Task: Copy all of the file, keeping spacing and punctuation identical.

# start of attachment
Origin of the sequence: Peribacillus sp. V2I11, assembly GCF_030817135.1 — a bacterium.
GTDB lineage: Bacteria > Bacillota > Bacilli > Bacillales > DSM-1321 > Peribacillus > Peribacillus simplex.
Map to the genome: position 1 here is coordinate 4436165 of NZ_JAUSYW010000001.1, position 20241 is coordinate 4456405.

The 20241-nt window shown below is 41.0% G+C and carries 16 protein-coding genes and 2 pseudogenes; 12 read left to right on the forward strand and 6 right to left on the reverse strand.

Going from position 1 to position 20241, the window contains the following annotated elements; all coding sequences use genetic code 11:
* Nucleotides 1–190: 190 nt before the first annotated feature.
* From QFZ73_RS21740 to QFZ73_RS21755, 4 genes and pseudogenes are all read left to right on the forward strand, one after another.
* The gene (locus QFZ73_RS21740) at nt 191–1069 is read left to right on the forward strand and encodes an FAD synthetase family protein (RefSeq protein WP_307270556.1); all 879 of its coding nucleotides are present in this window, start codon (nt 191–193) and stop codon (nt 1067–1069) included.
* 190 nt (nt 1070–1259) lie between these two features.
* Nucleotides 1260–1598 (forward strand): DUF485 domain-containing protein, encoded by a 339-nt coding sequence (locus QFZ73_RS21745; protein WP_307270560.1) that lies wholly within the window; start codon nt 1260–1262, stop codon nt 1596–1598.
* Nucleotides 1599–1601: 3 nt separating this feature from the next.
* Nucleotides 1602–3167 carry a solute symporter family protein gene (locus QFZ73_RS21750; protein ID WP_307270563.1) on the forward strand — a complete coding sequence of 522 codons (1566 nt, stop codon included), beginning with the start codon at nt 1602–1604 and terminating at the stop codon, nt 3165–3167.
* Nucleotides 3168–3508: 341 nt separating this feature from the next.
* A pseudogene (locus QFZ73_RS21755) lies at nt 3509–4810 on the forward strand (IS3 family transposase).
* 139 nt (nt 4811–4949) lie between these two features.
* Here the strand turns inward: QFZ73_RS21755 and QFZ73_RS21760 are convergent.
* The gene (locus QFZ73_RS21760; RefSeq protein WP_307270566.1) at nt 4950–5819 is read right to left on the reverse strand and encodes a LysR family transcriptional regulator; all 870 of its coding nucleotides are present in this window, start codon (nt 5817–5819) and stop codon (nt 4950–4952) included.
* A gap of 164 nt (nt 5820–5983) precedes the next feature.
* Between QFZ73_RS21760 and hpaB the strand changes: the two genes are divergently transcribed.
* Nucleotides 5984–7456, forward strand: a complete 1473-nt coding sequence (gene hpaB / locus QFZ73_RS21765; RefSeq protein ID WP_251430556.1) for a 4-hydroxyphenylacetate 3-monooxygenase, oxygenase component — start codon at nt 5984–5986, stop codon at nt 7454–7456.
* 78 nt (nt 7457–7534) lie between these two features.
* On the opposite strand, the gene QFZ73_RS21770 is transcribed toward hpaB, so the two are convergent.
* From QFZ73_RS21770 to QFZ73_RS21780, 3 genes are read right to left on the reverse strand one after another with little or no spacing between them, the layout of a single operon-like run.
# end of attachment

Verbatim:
Origin of the sequence: Peribacillus sp. V2I11, assembly GCF_030817135.1 — a bacterium.
GTDB lineage: Bacteria > Bacillota > Bacilli > Bacillales > DSM-1321 > Peribacillus > Peribacillus simplex.
Map to the genome: position 1 here is coordinate 4436165 of NZ_JAUSYW010000001.1, position 20241 is coordinate 4456405.

The 20241-nt window shown below is 41.0% G+C and carries 16 protein-coding genes and 2 pseudogenes; 12 read left to right on the forward strand and 6 right to left on the reverse strand.

Going from position 1 to position 20241, the window contains the following annotated elements; all coding sequences use genetic code 11:
* Nucleotides 1–190: 190 nt before the first annotated feature.
* From QFZ73_RS21740 to QFZ73_RS21755, 4 genes and pseudogenes are all read left to right on the forward strand, one after another.
* The gene (locus QFZ73_RS21740) at nt 191–1069 is read left to right on the forward strand and encodes an FAD synthetase family protein (RefSeq protein WP_307270556.1); all 879 of its coding nucleotides are present in this window, start codon (nt 191–193) and stop codon (nt 1067–1069) included.
* 190 nt (nt 1070–1259) lie between these two features.
* Nucleotides 1260–1598 (forward strand): DUF485 domain-containing protein, encoded by a 339-nt coding sequence (locus QFZ73_RS21745; protein WP_307270560.1) that lies wholly within the window; start codon nt 1260–1262, stop codon nt 1596–1598.
* Nucleotides 1599–1601: 3 nt separating this feature from the next.
* Nucleotides 1602–3167 carry a solute symporter family protein gene (locus QFZ73_RS21750; protein ID WP_307270563.1) on the forward strand — a complete coding sequence of 522 codons (1566 nt, stop codon included), beginning with the start codon at nt 1602–1604 and terminating at the stop codon, nt 3165–3167.
* Nucleotides 3168–3508: 341 nt separating this feature from the next.
* A pseudogene (locus QFZ73_RS21755) lies at nt 3509–4810 on the forward strand (IS3 family transposase).
* 139 nt (nt 4811–4949) lie between these two features.
* Here the strand turns inward: QFZ73_RS21755 and QFZ73_RS21760 are convergent.
* The gene (locus QFZ73_RS21760; RefSeq protein WP_307270566.1) at nt 4950–5819 is read right to left on the reverse strand and encodes a LysR family transcriptional regulator; all 870 of its coding nucleotides are present in this window, start codon (nt 5817–5819) and stop codon (nt 4950–4952) included.
* A gap of 164 nt (nt 5820–5983) precedes the next feature.
* Between QFZ73_RS21760 and hpaB the strand changes: the two genes are divergently transcribed.
* Nucleotides 5984–7456, forward strand: a complete 1473-nt coding sequence (gene hpaB / locus QFZ73_RS21765; RefSeq protein ID WP_251430556.1) for a 4-hydroxyphenylacetate 3-monooxygenase, oxygenase component — start codon at nt 5984–5986, stop codon at nt 7454–7456.
* 78 nt (nt 7457–7534) lie between these two features.
* On the opposite strand, the gene QFZ73_RS21770 is transcribed toward hpaB, so the two are convergent.
* From QFZ73_RS21770 to QFZ73_RS21780, 3 genes are read right to left on the reverse strand one after another with little or no spacing between them, the layout of a single operon-like run.